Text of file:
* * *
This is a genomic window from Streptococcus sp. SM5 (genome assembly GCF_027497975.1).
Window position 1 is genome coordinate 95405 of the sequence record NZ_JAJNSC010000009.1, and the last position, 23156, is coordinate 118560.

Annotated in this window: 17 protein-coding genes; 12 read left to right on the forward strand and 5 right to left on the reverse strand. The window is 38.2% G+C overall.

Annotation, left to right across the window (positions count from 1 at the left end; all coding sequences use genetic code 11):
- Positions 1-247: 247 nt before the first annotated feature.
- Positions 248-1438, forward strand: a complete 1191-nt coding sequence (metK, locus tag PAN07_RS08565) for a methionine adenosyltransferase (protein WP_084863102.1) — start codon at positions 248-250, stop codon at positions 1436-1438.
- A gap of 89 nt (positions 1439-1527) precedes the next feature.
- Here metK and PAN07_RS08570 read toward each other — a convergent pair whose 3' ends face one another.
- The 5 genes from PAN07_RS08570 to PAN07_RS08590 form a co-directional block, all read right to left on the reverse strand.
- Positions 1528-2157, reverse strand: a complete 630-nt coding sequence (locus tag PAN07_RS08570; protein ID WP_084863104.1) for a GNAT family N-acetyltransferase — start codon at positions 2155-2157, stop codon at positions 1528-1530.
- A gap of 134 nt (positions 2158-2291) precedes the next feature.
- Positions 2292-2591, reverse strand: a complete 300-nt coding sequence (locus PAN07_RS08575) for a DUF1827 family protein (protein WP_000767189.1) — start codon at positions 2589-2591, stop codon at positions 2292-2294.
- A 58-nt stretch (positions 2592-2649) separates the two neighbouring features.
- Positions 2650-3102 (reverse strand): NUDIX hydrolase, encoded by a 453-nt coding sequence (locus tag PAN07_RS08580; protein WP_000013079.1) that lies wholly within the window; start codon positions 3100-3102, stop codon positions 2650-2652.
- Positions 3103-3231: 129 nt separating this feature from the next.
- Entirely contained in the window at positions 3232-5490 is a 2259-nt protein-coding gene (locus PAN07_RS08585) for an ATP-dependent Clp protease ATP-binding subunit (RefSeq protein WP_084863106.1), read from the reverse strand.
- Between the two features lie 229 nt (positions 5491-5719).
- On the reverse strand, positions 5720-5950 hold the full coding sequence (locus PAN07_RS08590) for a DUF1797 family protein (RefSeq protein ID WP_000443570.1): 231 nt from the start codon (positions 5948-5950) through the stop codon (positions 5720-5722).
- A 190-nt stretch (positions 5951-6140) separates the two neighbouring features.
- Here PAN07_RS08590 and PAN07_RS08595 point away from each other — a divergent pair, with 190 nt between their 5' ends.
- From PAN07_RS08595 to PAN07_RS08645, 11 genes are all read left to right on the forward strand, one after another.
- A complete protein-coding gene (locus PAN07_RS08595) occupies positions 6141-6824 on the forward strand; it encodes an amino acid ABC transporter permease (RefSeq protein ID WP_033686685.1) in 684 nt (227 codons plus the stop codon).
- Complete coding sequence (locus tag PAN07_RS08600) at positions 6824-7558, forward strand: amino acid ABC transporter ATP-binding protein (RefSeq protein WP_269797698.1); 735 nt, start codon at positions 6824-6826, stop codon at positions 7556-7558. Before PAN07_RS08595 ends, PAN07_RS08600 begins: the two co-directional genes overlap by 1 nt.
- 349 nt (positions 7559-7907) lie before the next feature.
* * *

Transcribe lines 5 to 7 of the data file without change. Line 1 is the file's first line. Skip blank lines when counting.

- Positions 1-247: 247 nt before the first annotated feature.
- Positions 248-1438, forward strand: a complete 1191-nt coding sequence (metK, locus tag PAN07_RS08565) for a methionine adenosyltransferase (protein WP_084863102.1) — start codon at positions 248-250, stop codon at positions 1436-1438.
- A gap of 89 nt (positions 1439-1527) precedes the next feature.